States To Keep Sex-Equity Coordinators Full Time

By Susan G. Foster — May 19, 1982 3 min read
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State education agencies would be required to employ at least one fulltime sex-equity coordinator under proposed regulations for vocational-education programs scheduled for publication next month, according to Robert M. Worthington, assistant secretary for vocational and adult education in the U.S. Education Department (ed).

Mr. Worthington’s announcement, made at a conference here this week, was intended to allay a concern of the state sex-equity coordinators that their role would become part time under the new regulations.

That fear had provoked a storm of protests about the proposed regulations earlier this year.

But the announcement failed to resolve the issue or allay the con-cern, according to conference participants, because Mr. Worthington also said that full-time sex-equity coordinators should expect to assume some responsibilities other than those related to promoting sexual equality in vocational-education programs. An ed spokesman who was asked to clarify the official’s comments said the proposed regulations do not specify any duties other than thoses required by the Vocational Education Act.

Using himself as an example, Mr. Worthington said that when he served as a state director of vocational education, he had to take on administrative duties for adult education and postsecondary technical institutions. “Some administrators can do five to six things effectively,” he said.

Speaking to sex-equity coordinators from more than 39 states, Mr. Worthington also confirmed that though states would be required to continue to employ at least one full-time coordinator to fulfill the intent of the law, some state personnel hired for sex-equity programs may be part time.

Referring to the regulatory process in general, Mr. Worthington said, “If the law doesn’t require it, we are eliminating it. We want the regulations to clarify the laws.”

And, in response to signs of displeasure from the coordinators, Mr. Worthington added, “Please consider this in terms of the overall interest and not in your self-interest.”

Part-Time Effect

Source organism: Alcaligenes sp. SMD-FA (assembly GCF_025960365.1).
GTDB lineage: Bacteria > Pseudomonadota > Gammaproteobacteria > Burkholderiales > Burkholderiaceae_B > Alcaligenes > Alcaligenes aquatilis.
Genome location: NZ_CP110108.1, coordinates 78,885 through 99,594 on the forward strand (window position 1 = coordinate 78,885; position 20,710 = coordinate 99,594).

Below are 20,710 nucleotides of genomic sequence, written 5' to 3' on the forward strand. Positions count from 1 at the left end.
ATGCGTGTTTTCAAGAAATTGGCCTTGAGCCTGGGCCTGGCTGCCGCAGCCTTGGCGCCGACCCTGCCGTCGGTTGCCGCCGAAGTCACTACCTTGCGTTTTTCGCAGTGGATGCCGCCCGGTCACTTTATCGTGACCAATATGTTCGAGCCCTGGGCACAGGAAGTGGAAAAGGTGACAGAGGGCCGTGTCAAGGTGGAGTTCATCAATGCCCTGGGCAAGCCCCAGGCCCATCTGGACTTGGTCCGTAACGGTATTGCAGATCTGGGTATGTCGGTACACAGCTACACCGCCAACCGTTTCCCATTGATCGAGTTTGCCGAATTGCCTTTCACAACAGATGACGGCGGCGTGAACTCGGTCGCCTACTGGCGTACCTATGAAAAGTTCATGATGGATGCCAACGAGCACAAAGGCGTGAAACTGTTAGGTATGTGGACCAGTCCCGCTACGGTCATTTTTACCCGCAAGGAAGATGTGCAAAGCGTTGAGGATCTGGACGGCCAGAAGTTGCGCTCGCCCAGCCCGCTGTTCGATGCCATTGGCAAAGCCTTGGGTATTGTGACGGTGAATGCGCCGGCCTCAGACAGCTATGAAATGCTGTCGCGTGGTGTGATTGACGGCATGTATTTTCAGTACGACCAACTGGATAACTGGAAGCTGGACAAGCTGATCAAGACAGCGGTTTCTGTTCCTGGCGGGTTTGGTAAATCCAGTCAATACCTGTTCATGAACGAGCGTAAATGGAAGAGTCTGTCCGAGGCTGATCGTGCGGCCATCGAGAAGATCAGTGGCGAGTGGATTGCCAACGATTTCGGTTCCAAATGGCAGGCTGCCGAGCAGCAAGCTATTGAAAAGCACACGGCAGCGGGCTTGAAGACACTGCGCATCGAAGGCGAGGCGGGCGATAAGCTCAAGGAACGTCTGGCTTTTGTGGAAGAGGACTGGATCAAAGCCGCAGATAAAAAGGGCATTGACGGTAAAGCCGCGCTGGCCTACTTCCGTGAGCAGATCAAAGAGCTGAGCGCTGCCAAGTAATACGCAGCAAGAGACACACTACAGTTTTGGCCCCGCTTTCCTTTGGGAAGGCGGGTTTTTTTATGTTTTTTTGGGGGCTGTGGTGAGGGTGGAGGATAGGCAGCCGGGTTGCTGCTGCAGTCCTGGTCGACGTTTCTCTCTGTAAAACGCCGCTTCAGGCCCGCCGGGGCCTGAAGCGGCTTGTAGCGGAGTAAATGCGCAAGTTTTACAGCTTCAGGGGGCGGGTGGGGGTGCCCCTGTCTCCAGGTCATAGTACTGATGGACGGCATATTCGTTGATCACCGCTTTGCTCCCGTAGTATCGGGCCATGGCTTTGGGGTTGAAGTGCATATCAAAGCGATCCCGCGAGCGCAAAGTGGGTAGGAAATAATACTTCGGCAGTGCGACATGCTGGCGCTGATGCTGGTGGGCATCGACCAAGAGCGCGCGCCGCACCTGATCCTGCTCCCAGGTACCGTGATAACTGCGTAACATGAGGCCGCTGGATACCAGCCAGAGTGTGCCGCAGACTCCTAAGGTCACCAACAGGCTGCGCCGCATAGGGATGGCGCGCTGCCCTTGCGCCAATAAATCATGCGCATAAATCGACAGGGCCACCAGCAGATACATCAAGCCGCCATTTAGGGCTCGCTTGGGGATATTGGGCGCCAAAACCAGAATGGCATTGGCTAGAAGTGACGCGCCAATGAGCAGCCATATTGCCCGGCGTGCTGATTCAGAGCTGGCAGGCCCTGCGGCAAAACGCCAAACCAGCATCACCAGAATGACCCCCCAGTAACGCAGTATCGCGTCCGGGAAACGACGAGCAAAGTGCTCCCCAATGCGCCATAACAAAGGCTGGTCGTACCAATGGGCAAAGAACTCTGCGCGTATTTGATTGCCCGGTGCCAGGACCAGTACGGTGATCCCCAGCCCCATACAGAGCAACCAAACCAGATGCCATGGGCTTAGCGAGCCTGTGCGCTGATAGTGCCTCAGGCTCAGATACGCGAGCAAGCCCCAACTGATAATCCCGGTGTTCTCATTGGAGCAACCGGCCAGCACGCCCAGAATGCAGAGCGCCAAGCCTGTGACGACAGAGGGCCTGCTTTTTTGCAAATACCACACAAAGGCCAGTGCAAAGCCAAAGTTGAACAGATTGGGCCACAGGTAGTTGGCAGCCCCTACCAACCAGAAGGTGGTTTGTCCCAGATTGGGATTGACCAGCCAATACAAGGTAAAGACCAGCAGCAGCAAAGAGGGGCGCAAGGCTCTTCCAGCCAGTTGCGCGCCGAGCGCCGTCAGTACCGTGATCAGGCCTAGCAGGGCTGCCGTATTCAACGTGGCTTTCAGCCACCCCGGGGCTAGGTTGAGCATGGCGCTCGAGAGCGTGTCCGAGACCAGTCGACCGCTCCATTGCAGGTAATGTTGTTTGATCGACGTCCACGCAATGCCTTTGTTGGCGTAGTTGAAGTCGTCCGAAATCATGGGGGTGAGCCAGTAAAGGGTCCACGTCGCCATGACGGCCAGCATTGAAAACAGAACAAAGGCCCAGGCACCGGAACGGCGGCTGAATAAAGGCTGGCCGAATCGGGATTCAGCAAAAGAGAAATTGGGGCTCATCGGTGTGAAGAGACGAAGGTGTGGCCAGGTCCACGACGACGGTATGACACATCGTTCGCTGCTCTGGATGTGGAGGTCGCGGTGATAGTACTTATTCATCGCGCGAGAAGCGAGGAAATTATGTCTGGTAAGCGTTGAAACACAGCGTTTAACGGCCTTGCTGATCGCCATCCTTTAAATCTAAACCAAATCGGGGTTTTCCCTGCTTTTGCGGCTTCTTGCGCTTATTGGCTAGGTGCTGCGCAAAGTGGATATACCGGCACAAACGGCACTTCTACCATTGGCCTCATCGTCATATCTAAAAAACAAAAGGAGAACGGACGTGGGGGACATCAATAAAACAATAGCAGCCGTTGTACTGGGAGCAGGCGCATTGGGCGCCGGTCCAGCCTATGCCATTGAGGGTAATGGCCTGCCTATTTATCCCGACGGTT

Marie Mayor, sex-equity coodinator for the Maryland department of education, said she was pleased that the proposed regulations call for a full-time coordinator. But she said if the proposed regulations are interpreted in the states to mean “full-time equivalent,” with the duties of the sex-equity coordinator spread out among a number of different people, the effect is still a part-time position.

“You need a full-time person who will be accountable to the federal government on what the states are doing,” she said.

Beverly W. Postlewaite, sex-equity coordinator for Washington’s state department of education, said she has resisted the attempts of state officials to add other responsibilities to her position. She said Mr. Worthington’s announcement on the proposed regulations at first seemed to be “the way we hoped it would turn out.”

But his qualifying remark that coordinators might have other duties discouraged her, she said. Ms. Postlewaite added: “If there isn’t any federal mandate, states could do what they want ... and it’s hard to say what the states will do.”

Early drafts of the proposed regulations for vocational education caused a wave of protests because of a number of proposed revisions were perceived as adversely affecting women and disadvantaged and handicapped people. Those changes included the elimination of the “excess-cost” provision that governs how federal money “set aside” for the vocational training of handicapped and disadvantaged students may be spent, and the requirements specifying the membership of state and local advisory councils that are not contained in the law. The existing regulations specify that representation on advisory councils must reflect the percentages of women or minorities in the state’s population or workforce.

Under the proposed regulations, states would be allowed to apply for adjustments in matching federal funds for handicapped and disadvantaged students; to reduce some reporting and record-keeping requirements; and to eliminate responsibilities of the sex-equity personnel that are required by current regulations but not by the vocational-education law.

Of particular concern to the women’s groups was a provision that appeared to dilute the role of states’ sex-equity coordinators by suggesting that their position did not have to be full time. Their concern was demonstrated in a “orchestrated letter-writing campaign” and in a meeting with Mr. Worthington.

During last week’s conference, Mr. Worthington said state officials should be prepared to revise their program if they do not meet the guidelines established in the proposed regulations, which have been delayed considerably because of the controversy surrounding some provisions.

A version of this article appeared in the May 19, 1982 edition of Education Week as States To Keep Sex-Equity Coordinators Full Time


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